load shedding A mini-guide to not losing your mind when you lose your power

11 realistic ideas and practices that could perhaps help get you through the pressure and pain of Load Shedding.

 

Johannesburg, South Africa – Load Shedding is wreaking havoc. On our streets, in businesses, and ultimately in the minds of South Africans that have to endure the frustration, feelings of hopelessness, and anger.

In such times most advice feels empty and without understanding. I am definitely not here to tell you to just be positive and turn that frown upside down.

Instead, I tried to very briefly outline 11 realistic ideas and practices that could perhaps help get you through the pressure and pain of load-shedding.

1. The Controllable

The most cliche piece of advice during trying times, but one still worth mentioning, is that we have to control what we can and let go of what we cannot. You’d be surprised by how much you can actually control. It’s another way of saying, focus on the power you have and not the power you don’t have.

2. The Temporary

Load Shedding will pass. I don’t know when or how. But it will pass. I have personally always found comfort in the quote “This too shall pass”. It’s a potent reminder that the bad (and good) eventually passes. Therefore, we must endure the bad knowing that it’s temporary, and enjoy the good, knowing that it too is temporary.

3. The Ubuntu

You are not suffering alone. It may feel like it. But rest assured that we are all feeling the strain. Of course, I am not suggesting that there is some joy to be found in observing the suffering of others. However, when we know that others are experiencing the same hardships it gives a sense of Ubuntu. We are in this together and together we will overcome.

4. The Space

Realise that during times of intense pressure and stress your decision-making ability is affected. Therefore allow yourself to live into the space between stimulus and response. Meaning, give yourself more space before making rash decisions and extend a level of understanding for the frustration of others. They might be acting out of turn. It’s an opportunity to be kind and express sympathy.

5. The Challenge

Mentally tough people are able to see adversity as a challenge and not as a threat. You have to reframe how you think about the moments in which you are being pushed to your limits. You either succumb or you grow.

6. The Optimism

The moment you allow your environment to dictate how you feel, you lose. You have the ability to self-generate emotions. To choose how you will feel and act. So, choose optimism. The alternative, pessimism, is also available to you. But you will only be making things harder than it needs to be.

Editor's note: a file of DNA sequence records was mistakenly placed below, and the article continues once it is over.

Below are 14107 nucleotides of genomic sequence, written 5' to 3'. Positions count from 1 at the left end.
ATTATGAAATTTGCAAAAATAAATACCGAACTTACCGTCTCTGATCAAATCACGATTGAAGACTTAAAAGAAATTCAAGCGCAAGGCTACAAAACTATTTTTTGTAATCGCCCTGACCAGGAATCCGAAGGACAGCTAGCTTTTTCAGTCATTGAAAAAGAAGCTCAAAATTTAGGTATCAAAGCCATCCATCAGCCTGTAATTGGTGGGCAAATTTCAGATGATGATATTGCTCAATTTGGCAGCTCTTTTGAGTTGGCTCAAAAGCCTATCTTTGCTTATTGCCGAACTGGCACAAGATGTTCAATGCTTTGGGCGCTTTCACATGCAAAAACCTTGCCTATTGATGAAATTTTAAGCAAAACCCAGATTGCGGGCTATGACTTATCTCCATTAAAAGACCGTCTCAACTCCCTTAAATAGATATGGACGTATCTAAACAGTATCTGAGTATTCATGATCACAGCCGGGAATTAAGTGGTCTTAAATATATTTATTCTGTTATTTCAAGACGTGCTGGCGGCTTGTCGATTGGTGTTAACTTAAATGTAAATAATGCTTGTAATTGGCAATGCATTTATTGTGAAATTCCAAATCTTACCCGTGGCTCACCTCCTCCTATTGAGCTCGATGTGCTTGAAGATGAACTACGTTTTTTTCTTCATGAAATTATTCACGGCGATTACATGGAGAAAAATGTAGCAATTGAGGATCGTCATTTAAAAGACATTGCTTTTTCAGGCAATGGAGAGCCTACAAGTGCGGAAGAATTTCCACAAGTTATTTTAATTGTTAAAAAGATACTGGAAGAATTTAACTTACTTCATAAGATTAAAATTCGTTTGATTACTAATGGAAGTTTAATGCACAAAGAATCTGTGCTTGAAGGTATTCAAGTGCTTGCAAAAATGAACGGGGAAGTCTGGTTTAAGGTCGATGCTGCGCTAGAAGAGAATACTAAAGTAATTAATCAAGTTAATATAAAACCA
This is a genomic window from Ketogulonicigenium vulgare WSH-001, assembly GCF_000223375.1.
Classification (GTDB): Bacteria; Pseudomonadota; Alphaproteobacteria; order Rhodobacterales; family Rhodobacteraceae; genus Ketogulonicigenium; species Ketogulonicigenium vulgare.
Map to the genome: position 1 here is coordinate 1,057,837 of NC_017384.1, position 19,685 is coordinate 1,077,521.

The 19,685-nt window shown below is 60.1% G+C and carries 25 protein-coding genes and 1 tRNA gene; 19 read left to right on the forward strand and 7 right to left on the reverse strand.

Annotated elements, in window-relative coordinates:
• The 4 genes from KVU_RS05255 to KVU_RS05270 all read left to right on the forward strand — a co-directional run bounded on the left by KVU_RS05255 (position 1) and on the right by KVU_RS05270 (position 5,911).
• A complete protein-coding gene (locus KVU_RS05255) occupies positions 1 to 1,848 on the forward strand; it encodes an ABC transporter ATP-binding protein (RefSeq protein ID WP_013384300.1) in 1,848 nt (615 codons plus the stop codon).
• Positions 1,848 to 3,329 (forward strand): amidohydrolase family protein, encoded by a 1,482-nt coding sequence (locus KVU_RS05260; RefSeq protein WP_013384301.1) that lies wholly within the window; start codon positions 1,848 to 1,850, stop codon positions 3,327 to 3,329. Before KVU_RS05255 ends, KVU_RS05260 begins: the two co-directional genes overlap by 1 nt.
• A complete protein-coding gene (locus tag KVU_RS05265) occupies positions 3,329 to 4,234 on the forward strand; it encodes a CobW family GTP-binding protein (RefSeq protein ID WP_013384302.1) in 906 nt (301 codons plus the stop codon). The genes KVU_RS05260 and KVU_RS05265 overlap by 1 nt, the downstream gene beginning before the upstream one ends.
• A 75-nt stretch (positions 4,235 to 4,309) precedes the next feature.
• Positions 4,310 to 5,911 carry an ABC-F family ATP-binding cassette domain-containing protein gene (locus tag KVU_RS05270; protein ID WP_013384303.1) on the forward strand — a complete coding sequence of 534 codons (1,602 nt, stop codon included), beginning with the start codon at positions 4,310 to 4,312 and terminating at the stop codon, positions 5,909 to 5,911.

7. The Substance

Challenging times test character, but also build character. Perhaps you can see load-shedding as an opportunity to work on patience, or your temper, or to let go of what you cannot control.

8. The Leader

How can you model constructive behaviour for others in these times of turmoil?

9. The Physical

The emotional and financial pressure that accompanies load-shedding will undoubtedly affect your body. Make sure to take time out, think about something else. Don’t default to bad eating or drinking habits. Move your body to get rid of excess frustration.

10. The Gratitude

Yes, Load Shedding sucks. But there is always something to be grateful for. Start with that. Science has shown that a gratitude practice can have a demonstrably positive effect on one’s state of mind.

11. The Morning

The worst thing you can do is to go to bed angry and frustrated. Then wake up angry and frustrated. Then, go into your day angry and frustrated. You have to break the cycle somewhere. Mornings are a good time to do so. It’s a moment before the day starts in which you can decide how you will approach the day. From a planning point of view but also from a mindset point of view.

Obviously, none of the ideas I mentioned will make the pain go away, but I hope that this post has perhaps helped to shift something small for you. Even the slightest change in perspective can sometimes have a dramatic impact.

Stay mentally tough and embrace the challenge.


Sources: Opinion Piece | Erik Kruger| Professional Speaker | Mental Performance Coach to Executives and Entrepreneurs | Author
Erik Kruger is a keynote speaker, author, and mental coach. He works with leaders and organizations to help them improve thinking and behaviour in the context of high-performance, mental toughness, and assertiveness. He is the founder of The Mental Performance Lab and author of Acta Non Verba: The Playbook For Creating, Achieving And Performing At Your Highest Level.
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Brent Lindeque is the founder and man in charge at Good Things Guy.

Recognised as one of the Mail and Guardian’s Top 200 Young South African’s as well as a Primedia LeadSA Hero, Brent is a change maker, thought leader, radio host, foodie, vlogger, writer and all round good guy.

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